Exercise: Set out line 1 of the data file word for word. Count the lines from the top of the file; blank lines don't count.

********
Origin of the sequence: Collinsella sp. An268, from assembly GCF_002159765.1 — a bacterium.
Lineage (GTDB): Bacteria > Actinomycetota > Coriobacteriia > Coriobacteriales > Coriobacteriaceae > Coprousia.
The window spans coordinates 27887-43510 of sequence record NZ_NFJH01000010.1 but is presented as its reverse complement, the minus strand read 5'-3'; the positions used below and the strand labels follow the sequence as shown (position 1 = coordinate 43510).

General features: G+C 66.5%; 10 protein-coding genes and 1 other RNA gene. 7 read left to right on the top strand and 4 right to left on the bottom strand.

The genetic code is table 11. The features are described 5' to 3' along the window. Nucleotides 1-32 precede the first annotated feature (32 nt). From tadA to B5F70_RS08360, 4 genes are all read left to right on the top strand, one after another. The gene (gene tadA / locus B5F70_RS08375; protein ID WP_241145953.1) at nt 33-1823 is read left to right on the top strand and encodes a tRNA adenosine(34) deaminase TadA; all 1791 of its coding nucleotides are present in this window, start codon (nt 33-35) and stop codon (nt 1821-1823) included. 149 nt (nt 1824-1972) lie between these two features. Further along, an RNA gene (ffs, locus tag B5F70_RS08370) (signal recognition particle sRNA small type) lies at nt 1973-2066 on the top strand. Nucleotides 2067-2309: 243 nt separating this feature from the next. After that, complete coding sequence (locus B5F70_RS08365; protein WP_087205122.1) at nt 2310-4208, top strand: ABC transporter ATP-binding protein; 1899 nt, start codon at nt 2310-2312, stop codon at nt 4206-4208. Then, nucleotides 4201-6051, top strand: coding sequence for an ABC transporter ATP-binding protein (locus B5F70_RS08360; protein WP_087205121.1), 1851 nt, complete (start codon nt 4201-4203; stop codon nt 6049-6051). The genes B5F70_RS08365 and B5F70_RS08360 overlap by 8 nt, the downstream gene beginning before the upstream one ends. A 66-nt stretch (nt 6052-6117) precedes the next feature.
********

Origin of the sequence: Collinsella sp. An268, from assembly GCF_002159765.1 — a bacterium.